Wednesday, October 12, 2016

Retelling Stories using Nonlinguistic Representations in a Dual Language Classroom - day 2


Last week I wrote about a lesson I taught in my 4th grade Dual Immersion classroom on retelling stories.  This was a two part lesson and on day one, the class listened to a read aloud of a chapter of The Trumpet of the Swan by E.B. White in Spanish.  In order for my language learners to understand the text and use key vocabulary, I had them use non-linguistic representations, or drawings to sequence key story events.  I then discussed my plan for the next lesson which would entail students working in collaborative teams to retell the chapter with their best Spanish vocabulary and grammar, along with a presentation to other class members to practice speaking and listening skills.  I left the readers of the blog post with a cliffhanger... would the second part of the lesson work out as planned...

It actually basically did go as planned.  I knew that there would be some issues.  If there weren't, then the lesson would have been too easy.  I had taught this lesson three times before, so the students knew the routine and expectations pretty well.  The only difference was the chapter, content, and vocabulary.  For this reason I chose this class session to step back and play the facilitator role.  I walked around and observed how the students interacted with each other.  I wanted to ensure that everyone was participating and on task.  They were, for the most part.  The cooperative learning structure that I used which ensured that every student was responsible for one sentence gave every student the leadership role and ownership for a fourth of the paragraph.  Most team members listened, evaluated, and improved upon the leader's content, grammar and vocabulary.   Teammates were kind when telling another that their sentence didn't make sense or that better vocabulary could be used, and the leaders took suggestion humbly.

One problem did arise.  The first time I walked by a group I heard "Michael" give his sentence to his teammates.  I knew it was incorrect, really incorrect.  I nonchalantly looked at his teammates.  Everyone was quiet and looking down.  I walked away, so to give them some private time to discuss the sentence without teacher intervention so they could help Michael out.  I circled around the classroom, and when I made my way back to Michael's table, there the team was, all writing Michael's sentence.  I stopped them and asked them if they were all happy with the sentence.  All except Michael said no.  I asked them why they were writing a sentence that did not have a consensus by all members.  Why didn't they give Michael suggestions to make it better?  They said they were nervous about being wrong.  I stopped right there and gave a mini lesson about expression your point of view.  I then listened to the advice they gave to Michael to make it better.  After some explaining, and some persuasion, the group was able to write a good sentence that was appropriate for the topic and standard.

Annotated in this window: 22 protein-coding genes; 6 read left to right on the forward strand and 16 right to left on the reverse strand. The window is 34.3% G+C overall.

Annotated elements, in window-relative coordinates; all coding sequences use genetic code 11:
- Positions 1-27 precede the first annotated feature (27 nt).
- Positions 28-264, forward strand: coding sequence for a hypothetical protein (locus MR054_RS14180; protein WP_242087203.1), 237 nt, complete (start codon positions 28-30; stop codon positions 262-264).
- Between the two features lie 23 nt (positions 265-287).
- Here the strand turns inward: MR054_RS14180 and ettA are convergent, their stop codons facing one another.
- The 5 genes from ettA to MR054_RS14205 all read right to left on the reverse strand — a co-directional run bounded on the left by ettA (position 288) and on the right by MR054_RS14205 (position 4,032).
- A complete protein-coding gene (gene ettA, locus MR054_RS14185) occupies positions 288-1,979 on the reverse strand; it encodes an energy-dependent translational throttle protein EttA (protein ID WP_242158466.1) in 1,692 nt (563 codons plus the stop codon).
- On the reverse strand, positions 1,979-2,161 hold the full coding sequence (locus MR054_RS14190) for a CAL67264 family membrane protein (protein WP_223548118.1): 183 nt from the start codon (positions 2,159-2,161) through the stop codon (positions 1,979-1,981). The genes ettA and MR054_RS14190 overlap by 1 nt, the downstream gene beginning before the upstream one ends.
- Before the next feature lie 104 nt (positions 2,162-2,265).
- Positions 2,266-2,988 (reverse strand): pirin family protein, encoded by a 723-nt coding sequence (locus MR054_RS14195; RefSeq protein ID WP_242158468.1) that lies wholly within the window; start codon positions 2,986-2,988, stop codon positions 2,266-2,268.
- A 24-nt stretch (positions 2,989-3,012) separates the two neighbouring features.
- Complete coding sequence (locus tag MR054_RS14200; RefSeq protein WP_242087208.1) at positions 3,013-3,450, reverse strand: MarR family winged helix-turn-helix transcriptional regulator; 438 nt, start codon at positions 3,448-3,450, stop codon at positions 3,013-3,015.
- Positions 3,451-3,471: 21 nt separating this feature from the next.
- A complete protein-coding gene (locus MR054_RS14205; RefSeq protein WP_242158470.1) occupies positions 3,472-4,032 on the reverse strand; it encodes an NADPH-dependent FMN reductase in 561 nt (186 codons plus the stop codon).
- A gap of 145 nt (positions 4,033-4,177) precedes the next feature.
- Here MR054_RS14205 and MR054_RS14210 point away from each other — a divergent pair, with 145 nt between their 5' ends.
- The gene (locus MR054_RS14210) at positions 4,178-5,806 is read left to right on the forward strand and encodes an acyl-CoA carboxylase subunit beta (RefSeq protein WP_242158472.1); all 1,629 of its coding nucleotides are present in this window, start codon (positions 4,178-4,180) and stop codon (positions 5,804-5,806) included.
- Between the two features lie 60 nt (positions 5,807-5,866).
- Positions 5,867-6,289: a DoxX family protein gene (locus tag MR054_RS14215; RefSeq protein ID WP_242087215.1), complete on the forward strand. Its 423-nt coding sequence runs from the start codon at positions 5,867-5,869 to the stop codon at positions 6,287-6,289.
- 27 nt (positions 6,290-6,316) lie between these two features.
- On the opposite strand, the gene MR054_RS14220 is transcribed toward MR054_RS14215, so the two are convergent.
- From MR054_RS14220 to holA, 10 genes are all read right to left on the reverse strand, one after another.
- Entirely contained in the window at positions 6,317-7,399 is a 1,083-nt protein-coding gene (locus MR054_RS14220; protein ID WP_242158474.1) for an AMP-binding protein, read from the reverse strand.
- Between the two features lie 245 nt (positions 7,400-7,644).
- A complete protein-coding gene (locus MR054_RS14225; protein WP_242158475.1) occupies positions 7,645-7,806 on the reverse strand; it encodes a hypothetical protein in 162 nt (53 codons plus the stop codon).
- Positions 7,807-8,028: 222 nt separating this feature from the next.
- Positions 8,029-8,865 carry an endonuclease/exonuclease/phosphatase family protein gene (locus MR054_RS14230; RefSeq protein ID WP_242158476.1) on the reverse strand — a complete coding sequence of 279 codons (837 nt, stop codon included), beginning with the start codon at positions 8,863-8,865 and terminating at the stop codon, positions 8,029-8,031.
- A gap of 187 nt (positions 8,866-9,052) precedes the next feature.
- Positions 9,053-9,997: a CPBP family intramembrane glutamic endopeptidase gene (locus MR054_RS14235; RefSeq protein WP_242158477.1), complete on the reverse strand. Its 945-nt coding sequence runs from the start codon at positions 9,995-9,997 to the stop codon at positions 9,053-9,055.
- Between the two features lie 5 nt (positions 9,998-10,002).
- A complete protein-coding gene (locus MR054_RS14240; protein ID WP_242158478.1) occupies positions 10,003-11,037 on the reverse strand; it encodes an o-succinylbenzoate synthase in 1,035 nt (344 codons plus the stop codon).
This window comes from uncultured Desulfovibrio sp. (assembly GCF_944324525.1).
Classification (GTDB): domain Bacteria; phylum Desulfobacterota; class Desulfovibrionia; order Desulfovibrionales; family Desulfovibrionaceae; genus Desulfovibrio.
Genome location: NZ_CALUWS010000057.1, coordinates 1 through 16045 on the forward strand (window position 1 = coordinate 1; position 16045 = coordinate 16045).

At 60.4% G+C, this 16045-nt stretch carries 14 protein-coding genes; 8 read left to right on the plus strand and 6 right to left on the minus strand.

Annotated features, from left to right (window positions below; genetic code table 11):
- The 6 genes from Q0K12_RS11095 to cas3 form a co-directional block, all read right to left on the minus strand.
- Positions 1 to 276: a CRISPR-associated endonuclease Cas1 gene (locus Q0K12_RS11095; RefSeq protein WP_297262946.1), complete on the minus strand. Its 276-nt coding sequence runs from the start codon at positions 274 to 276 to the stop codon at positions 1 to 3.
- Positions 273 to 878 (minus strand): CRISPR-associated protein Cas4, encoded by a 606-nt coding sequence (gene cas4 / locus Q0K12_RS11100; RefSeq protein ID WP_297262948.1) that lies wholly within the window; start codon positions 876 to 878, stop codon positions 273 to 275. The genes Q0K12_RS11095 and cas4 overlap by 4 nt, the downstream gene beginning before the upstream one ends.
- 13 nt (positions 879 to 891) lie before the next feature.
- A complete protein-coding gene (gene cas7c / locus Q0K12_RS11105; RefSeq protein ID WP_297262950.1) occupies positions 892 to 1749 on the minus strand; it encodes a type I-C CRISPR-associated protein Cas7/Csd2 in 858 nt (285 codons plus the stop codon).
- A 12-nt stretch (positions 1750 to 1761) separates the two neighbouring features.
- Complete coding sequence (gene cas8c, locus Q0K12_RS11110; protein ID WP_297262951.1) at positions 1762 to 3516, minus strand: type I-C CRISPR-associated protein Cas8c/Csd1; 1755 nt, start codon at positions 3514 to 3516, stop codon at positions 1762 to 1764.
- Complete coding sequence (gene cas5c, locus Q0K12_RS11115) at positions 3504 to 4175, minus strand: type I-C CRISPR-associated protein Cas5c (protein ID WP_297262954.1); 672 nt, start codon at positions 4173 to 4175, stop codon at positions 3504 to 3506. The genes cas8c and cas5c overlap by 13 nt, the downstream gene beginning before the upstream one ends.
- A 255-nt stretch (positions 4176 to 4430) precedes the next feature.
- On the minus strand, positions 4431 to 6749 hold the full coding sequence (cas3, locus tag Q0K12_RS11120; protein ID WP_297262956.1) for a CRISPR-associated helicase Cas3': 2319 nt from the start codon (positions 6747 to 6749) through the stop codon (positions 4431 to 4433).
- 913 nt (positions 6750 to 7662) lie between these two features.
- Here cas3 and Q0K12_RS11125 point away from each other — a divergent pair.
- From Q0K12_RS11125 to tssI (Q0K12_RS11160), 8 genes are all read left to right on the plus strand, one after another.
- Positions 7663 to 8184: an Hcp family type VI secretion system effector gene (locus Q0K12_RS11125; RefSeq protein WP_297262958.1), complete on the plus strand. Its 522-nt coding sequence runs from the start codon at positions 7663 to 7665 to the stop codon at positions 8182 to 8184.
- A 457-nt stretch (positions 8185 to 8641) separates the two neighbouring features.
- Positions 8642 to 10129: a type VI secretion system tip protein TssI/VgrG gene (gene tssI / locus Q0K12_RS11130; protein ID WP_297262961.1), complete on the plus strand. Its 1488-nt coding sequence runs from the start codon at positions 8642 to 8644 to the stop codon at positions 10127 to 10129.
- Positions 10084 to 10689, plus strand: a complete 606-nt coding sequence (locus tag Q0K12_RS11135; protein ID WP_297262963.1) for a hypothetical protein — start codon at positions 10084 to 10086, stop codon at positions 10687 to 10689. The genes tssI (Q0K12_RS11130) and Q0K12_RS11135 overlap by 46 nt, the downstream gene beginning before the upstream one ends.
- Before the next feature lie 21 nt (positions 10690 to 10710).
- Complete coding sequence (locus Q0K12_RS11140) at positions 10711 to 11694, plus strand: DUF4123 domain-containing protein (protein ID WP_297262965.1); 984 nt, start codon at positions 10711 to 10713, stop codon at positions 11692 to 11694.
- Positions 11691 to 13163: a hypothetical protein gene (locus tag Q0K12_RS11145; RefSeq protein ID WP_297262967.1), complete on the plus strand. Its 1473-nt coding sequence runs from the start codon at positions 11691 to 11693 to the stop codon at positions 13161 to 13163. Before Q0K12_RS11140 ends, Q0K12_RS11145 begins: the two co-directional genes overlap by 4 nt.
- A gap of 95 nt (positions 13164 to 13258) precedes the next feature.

Overall, the lesson was a success.  Students were able to retell the chapter in their own words with good academic vocabulary and grammar.   They were able to work collaboratively, for the most part, and everyone learned from each other.  As I watched this lesson unfold, I was happy that I had successfully taught this lesson and that the students had one more Common Core Standard under their belts.  They could engage in collaborative conversations, with diverse partners, building on others' ideas, and expressing their own clearly.  They could retell stories safely within a group setting.  After taking on the facilitator role in this lesson, I saw that it was time to move on.  The next lesson would have to be more challenging and more rigorous.  For the next chapter, we will continue to work on the CCSS of retelling a story, but instead of reading with partners, students will read and draw non-linguistic representations independently.  And instead of working in groups to retell the story, students will be able to rely on only one partner to check their content, grammar, and vocabulary.  Baby steps to slowly but surely move these brilliant students from dependence to independence, always moving forward.   I can't wait to see what they do next!


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